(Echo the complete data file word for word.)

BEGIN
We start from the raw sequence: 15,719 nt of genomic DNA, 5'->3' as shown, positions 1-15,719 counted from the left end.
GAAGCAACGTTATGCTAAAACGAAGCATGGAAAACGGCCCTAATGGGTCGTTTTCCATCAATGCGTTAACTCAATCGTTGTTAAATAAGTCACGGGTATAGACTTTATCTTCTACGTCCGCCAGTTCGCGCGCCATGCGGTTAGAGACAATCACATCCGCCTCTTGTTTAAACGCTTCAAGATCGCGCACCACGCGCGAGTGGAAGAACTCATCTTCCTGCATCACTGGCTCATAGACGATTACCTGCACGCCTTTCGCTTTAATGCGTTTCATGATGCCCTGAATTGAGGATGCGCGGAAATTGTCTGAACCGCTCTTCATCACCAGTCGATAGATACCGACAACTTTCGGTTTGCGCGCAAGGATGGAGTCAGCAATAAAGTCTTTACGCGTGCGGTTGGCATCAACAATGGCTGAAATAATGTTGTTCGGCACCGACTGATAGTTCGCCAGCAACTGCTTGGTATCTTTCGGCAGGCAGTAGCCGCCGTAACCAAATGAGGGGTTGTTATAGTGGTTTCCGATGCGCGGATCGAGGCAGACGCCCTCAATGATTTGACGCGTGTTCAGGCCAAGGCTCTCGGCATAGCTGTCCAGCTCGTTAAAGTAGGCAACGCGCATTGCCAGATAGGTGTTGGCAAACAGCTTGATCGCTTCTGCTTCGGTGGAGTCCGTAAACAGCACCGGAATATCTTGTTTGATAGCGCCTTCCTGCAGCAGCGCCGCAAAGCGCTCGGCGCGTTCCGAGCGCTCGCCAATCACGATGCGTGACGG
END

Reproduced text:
We start from the raw sequence: 15,719 nt of genomic DNA, 5'->3' as shown, positions 1-15,719 counted from the left end.
GAAGCAACGTTATGCTAAAACGAAGCATGGAAAACGGCCCTAATGGGTCGTTTTCCATCAATGCGTTAACTCAATCGTTGTTAAATAAGTCACGGGTATAGACTTTATCTTCTACGTCCGCCAGTTCGCGCGCCATGCGGTTAGAGACAATCACATCCGCCTCTTGTTTAAACGCTTCAAGATCGCGCACCACGCGCGAGTGGAAGAACTCATCTTCCTGCATCACTGGCTCATAGACGATTACCTGCACGCCTTTCGCTTTAATGCGTTTCATGATGCCCTGAATTGAGGATGCGCGGAAATTGTCTGAACCGCTCTTCATCACCAGTCGATAGATACCGACAACTTTCGGTTTGCGCGCAAGGATGGAGTCAGCAATAAAGTCTTTACGCGTGCGGTTGGCATCAACAATGGCTGAAATAATGTTGTTCGGCACCGACTGATAGTTCGCCAGCAACTGCTTGGTATCTTTCGGCAGGCAGTAGCCGCCGTAACCAAATGAGGGGTTGTTATAGTGGTTTCCGATGCGCGGATCGAGGCAGACGCCCTCAATGATTTGACGCGTGTTCAGGCCAAGGCTCTCGGCATAGCTGTCCAGCTCGTTAAAGTAGGCAACGCGCATTGCCAGATAGGTGTTGGCAAACAGCTTGATCGCTTCTGCTTCGGTGGAGTCCGTAAACAGCACCGGAATATCTTGTTTGATAGCGCCTTCCTGCAGCAGCGCCGCAAAGCGCTCGGCGCGTTCCGAGCGCTCGCCAATCACGATGCGTGACGG